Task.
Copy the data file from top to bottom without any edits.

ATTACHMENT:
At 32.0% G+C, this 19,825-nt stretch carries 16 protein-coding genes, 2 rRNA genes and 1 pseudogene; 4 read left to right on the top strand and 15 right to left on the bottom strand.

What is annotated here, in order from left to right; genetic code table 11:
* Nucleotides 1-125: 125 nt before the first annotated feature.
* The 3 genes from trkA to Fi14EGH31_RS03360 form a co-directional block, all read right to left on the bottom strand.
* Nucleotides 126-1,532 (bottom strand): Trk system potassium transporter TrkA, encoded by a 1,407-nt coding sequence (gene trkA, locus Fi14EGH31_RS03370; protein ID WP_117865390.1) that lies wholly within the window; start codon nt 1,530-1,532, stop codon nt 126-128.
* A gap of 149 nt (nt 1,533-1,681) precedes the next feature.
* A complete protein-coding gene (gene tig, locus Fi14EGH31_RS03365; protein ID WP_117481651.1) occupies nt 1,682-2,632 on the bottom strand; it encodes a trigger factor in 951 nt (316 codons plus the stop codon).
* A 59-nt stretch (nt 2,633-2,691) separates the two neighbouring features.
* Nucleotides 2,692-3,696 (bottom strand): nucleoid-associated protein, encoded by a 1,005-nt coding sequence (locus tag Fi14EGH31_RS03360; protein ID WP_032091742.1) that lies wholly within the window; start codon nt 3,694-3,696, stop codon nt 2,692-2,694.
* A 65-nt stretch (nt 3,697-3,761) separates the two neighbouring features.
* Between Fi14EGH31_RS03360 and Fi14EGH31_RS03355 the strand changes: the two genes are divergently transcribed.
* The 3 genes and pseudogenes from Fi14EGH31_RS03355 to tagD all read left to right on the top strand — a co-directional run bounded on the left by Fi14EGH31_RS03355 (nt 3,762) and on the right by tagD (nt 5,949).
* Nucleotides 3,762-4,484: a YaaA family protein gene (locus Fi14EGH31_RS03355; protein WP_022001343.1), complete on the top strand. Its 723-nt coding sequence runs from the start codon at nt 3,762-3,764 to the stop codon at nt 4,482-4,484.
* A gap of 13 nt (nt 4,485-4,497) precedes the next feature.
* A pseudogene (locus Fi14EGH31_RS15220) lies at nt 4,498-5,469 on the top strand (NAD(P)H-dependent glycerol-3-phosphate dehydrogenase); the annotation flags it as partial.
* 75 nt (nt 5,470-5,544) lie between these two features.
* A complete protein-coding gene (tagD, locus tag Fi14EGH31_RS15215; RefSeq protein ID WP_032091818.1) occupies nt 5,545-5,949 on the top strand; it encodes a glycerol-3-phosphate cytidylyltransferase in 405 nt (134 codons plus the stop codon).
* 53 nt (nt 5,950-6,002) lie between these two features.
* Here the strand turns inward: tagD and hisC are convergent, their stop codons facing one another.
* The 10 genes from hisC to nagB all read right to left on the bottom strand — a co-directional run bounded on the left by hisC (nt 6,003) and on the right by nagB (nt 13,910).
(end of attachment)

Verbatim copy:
At 32.0% G+C, this 19,825-nt stretch carries 16 protein-coding genes, 2 rRNA genes and 1 pseudogene; 4 read left to right on the top strand and 15 right to left on the bottom strand.

What is annotated here, in order from left to right; genetic code table 11:
* Nucleotides 1-125: 125 nt before the first annotated feature.
* The 3 genes from trkA to Fi14EGH31_RS03360 form a co-directional block, all read right to left on the bottom strand.
* Nucleotides 126-1,532 (bottom strand): Trk system potassium transporter TrkA, encoded by a 1,407-nt coding sequence (gene trkA, locus Fi14EGH31_RS03370; protein ID WP_117865390.1) that lies wholly within the window; start codon nt 1,530-1,532, stop codon nt 126-128.
* A gap of 149 nt (nt 1,533-1,681) precedes the next feature.
* A complete protein-coding gene (gene tig, locus Fi14EGH31_RS03365; protein ID WP_117481651.1) occupies nt 1,682-2,632 on the bottom strand; it encodes a trigger factor in 951 nt (316 codons plus the stop codon).
* A 59-nt stretch (nt 2,633-2,691) separates the two neighbouring features.
* Nucleotides 2,692-3,696 (bottom strand): nucleoid-associated protein, encoded by a 1,005-nt coding sequence (locus tag Fi14EGH31_RS03360; protein ID WP_032091742.1) that lies wholly within the window; start codon nt 3,694-3,696, stop codon nt 2,692-2,694.
* A 65-nt stretch (nt 3,697-3,761) separates the two neighbouring features.
* Between Fi14EGH31_RS03360 and Fi14EGH31_RS03355 the strand changes: the two genes are divergently transcribed.
* The 3 genes and pseudogenes from Fi14EGH31_RS03355 to tagD all read left to right on the top strand — a co-directional run bounded on the left by Fi14EGH31_RS03355 (nt 3,762) and on the right by tagD (nt 5,949).
* Nucleotides 3,762-4,484: a YaaA family protein gene (locus Fi14EGH31_RS03355; protein WP_022001343.1), complete on the top strand. Its 723-nt coding sequence runs from the start codon at nt 3,762-3,764 to the stop codon at nt 4,482-4,484.
* A gap of 13 nt (nt 4,485-4,497) precedes the next feature.
* A pseudogene (locus Fi14EGH31_RS15220) lies at nt 4,498-5,469 on the top strand (NAD(P)H-dependent glycerol-3-phosphate dehydrogenase); the annotation flags it as partial.
* 75 nt (nt 5,470-5,544) lie between these two features.
* A complete protein-coding gene (tagD, locus tag Fi14EGH31_RS15215; RefSeq protein ID WP_032091818.1) occupies nt 5,545-5,949 on the top strand; it encodes a glycerol-3-phosphate cytidylyltransferase in 405 nt (134 codons plus the stop codon).
* 53 nt (nt 5,950-6,002) lie between these two features.
* Here the strand turns inward: tagD and hisC are convergent, their stop codons facing one another.
* The 10 genes from hisC to nagB all read right to left on the bottom strand — a co-directional run bounded on the left by hisC (nt 6,003) and on the right by nagB (nt 13,910).